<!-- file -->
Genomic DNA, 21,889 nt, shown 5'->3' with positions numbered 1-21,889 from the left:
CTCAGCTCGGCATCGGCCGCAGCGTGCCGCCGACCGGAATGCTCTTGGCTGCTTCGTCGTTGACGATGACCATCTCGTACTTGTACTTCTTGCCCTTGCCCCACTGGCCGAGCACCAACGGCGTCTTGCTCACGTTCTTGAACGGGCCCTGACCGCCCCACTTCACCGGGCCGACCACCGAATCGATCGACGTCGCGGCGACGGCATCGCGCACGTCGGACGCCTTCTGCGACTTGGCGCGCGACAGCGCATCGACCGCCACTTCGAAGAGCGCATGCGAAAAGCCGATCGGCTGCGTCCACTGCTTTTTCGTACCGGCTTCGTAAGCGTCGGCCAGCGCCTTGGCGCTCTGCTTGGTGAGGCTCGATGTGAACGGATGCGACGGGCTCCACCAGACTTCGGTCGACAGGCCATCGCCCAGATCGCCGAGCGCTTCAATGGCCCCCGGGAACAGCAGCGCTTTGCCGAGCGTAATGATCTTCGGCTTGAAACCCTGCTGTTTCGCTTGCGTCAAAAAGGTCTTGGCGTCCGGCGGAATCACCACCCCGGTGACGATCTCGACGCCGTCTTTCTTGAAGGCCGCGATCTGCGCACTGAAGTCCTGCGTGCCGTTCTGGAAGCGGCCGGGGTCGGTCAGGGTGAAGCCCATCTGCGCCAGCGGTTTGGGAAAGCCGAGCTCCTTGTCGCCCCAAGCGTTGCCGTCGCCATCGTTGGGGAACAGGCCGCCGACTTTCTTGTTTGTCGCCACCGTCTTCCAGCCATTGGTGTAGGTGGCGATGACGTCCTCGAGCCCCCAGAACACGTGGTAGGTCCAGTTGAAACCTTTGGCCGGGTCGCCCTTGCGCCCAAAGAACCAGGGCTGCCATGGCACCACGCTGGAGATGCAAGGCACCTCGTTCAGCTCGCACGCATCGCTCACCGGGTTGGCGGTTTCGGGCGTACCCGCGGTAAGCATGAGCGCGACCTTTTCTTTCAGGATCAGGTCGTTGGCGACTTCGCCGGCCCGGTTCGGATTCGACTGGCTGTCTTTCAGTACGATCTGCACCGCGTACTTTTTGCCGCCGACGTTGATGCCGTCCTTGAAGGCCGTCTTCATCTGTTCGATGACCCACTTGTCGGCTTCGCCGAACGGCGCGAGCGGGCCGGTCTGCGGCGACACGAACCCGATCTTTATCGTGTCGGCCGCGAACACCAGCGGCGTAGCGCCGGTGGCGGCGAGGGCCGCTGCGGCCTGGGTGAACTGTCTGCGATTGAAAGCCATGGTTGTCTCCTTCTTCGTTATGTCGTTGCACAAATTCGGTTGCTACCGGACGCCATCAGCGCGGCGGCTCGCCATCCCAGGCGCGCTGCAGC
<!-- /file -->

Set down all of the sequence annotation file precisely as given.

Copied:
Genomic DNA, 21,889 nt, shown 5'->3' with positions numbered 1-21,889 from the left:
CTCAGCTCGGCATCGGCCGCAGCGTGCCGCCGACCGGAATGCTCTTGGCTGCTTCGTCGTTGACGATGACCATCTCGTACTTGTACTTCTTGCCCTTGCCCCACTGGCCGAGCACCAACGGCGTCTTGCTCACGTTCTTGAACGGGCCCTGACCGCCCCACTTCACCGGGCCGACCACCGAATCGATCGACGTCGCGGCGACGGCATCGCGCACGTCGGACGCCTTCTGCGACTTGGCGCGCGACAGCGCATCGACCGCCACTTCGAAGAGCGCATGCGAAAAGCCGATCGGCTGCGTCCACTGCTTTTTCGTACCGGCTTCGTAAGCGTCGGCCAGCGCCTTGGCGCTCTGCTTGGTGAGGCTCGATGTGAACGGATGCGACGGGCTCCACCAGACTTCGGTCGACAGGCCATCGCCCAGATCGCCGAGCGCTTCAATGGCCCCCGGGAACAGCAGCGCTTTGCCGAGCGTAATGATCTTCGGCTTGAAACCCTGCTGTTTCGCTTGCGTCAAAAAGGTCTTGGCGTCCGGCGGAATCACCACCCCGGTGACGATCTCGACGCCGTCTTTCTTGAAGGCCGCGATCTGCGCACTGAAGTCCTGCGTGCCGTTCTGGAAGCGGCCGGGGTCGGTCAGGGTGAAGCCCATCTGCGCCAGCGGTTTGGGAAAGCCGAGCTCCTTGTCGCCCCAAGCGTTGCCGTCGCCATCGTTGGGGAACAGGCCGCCGACTTTCTTGTTTGTCGCCACCGTCTTCCAGCCATTGGTGTAGGTGGCGATGACGTCCTCGAGCCCCCAGAACACGTGGTAGGTCCAGTTGAAACCTTTGGCCGGGTCGCCCTTGCGCCCAAAGAACCAGGGCTGCCATGGCACCACGCTGGAGATGCAAGGCACCTCGTTCAGCTCGCACGCATCGCTCACCGGGTTGGCGGTTTCGGGCGTACCCGCGGTAAGCATGAGCGCGACCTTTTCTTTCAGGATCAGGTCGTTGGCGACTTCGCCGGCCCGGTTCGGATTCGACTGGCTGTCTTTCAGTACGATCTGCACCGCGTACTTTTTGCCGCCGACGTTGATGCCGTCCTTGAAGGCCGTCTTCATCTGTTCGATGACCCACTTGTCGGCTTCGCCGAACGGCGCGAGCGGGCCGGTCTGCGGCGACACGAACCCGATCTTTATCGTGTCGGCCGCGAACACCAGCGGCGTAGCGCCGGTGGCGGCGAGGGCCGCTGCGGCCTGGGTGAACTGTCTGCGATTGAAAGCCATGGTTGTCTCCTTCTTCGTTATGTCGTTGCACAAATTCGGTTGCTACCGGACGCCATCAGCGCGGCGGCTCGCCATCCCAGGCGCGCTGCAGC